The numbers are shocking. The average college graduate enters the workforce with an $18,560 debt. A low paying entry level job does not improve matters – the cost of new clothes, apartment, a car, for example, deepens the indebtedness. This vicious cycle most affects the 18-34 demographic, what Carmen Wong Ulrich refers to as “Generation Debt.” Very few card-carrying members of this generation appear to have the awareness of how deep their problem is and how to remedy the situation. Ulrich’s book is written with this generation in its radar sights. Much of the book is written as a cautionary tale, presumably to shock the indebted young person to take action. Ulrich offers a roadmap to help get out of this morass, and that alone is worth the price of the book.
As the young college graduate enters the workforce, he/she faces several choices, each of which may have important implications for that person’s well-being. These decisions relate to finding a place to stay, acquiring the essentials to look professional on the job, and most importantly, the acquisition and use of credit cards. Holding nothing back, Ulrich succinctly analyzes the financial implications of these choices.
The key to getting out of the debt trap, according to the author, is to develop a financial plan. The plan helps track inflows and outflows of cash and is aimed at paying off debt and saving for the future. Ulrich’s writing should appeal to her audience for it speaks their tongue. Thus, listed under “Needs” in her master plan are things that every young person would aspire to – iPod, dining out, etc.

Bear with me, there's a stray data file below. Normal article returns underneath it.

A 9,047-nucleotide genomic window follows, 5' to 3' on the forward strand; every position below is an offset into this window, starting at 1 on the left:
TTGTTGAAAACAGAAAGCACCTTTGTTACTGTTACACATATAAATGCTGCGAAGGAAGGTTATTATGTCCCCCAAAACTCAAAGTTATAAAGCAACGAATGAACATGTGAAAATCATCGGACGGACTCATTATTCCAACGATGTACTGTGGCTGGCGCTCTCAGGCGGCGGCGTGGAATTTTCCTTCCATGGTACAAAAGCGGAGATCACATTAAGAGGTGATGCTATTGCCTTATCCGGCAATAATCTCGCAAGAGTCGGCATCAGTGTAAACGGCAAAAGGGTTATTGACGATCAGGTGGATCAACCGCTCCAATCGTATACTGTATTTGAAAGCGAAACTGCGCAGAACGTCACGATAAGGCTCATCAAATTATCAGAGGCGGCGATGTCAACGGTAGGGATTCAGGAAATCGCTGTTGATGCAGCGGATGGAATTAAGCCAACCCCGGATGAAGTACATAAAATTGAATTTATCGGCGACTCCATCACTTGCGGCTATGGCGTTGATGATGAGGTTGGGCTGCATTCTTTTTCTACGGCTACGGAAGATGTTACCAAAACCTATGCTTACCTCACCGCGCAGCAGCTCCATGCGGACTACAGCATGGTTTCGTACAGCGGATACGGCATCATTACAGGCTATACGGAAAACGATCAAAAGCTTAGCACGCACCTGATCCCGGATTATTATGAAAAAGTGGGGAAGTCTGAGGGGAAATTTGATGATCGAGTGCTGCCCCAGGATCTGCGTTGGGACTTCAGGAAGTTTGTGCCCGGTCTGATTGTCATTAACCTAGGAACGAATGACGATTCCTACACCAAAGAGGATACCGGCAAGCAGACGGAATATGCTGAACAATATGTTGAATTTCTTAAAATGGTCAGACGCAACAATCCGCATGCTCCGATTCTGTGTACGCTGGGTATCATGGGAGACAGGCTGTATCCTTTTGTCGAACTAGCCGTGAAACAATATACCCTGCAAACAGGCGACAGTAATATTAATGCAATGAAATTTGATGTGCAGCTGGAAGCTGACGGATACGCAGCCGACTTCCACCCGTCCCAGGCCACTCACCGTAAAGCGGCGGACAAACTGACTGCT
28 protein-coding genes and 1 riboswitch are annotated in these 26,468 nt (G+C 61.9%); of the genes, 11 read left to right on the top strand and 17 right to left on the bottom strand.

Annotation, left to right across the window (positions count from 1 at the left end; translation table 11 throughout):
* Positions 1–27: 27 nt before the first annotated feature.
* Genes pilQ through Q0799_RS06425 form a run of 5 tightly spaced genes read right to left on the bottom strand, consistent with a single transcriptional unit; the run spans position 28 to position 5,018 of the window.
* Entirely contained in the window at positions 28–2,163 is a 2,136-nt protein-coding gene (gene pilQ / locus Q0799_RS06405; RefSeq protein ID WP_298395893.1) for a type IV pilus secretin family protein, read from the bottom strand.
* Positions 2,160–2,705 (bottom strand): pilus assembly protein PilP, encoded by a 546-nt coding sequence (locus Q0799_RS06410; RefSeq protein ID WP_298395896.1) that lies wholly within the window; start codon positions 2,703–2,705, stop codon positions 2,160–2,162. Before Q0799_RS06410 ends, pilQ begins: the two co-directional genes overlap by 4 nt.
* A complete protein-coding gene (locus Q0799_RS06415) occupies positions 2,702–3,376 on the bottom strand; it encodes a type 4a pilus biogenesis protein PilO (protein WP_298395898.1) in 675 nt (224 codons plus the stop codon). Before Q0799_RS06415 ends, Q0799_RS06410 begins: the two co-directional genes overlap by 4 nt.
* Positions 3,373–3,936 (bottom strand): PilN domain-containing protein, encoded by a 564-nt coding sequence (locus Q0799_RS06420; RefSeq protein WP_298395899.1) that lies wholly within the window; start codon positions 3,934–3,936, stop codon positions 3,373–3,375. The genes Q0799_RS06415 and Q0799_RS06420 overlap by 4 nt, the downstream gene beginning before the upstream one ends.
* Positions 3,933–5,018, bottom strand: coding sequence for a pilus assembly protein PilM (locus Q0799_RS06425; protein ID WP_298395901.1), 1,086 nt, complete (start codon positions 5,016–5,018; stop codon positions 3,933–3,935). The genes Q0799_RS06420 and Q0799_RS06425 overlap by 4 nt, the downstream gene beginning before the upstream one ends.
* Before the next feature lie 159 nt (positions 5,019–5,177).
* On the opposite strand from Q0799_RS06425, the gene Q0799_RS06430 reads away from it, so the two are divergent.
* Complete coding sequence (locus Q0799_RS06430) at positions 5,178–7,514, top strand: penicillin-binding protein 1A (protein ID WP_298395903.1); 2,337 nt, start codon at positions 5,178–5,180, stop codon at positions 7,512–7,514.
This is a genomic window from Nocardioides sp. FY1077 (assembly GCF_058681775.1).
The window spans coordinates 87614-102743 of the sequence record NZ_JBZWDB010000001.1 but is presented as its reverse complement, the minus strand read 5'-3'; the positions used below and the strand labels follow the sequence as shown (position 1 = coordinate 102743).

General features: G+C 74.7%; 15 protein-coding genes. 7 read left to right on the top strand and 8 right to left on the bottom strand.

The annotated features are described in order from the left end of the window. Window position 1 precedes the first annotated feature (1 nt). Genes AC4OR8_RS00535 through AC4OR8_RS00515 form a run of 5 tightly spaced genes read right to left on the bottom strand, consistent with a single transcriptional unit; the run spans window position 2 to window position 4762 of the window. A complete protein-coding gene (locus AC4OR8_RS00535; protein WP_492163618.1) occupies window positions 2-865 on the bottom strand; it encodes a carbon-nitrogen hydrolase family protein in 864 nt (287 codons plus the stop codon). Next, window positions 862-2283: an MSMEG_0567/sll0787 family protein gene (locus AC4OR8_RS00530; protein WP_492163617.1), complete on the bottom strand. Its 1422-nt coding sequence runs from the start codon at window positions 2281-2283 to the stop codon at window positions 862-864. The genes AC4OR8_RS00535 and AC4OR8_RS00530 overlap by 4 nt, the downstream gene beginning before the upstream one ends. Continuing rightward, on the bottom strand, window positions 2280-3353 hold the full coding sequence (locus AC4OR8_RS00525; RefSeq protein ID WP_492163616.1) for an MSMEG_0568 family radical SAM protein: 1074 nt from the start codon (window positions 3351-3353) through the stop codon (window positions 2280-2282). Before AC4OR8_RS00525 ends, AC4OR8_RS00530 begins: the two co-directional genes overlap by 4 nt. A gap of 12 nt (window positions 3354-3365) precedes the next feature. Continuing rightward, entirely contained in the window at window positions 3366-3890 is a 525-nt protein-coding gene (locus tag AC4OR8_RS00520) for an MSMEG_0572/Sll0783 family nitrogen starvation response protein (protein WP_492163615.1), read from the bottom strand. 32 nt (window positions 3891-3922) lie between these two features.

Written in a staccato style that realizes the fairly short attention of the typical reader, Ulrich makes her points clearly and often. The fear-invoking statistics are counterbalanced by rationally thought out steps to confront the problems. Each chapter contains web sites that allow for further exploration of specific topics as well as to help crunch various numbers. The book should be a good graduation gift – it both startles and challenges the young person. Above all, it offers a model for the person’s financial life.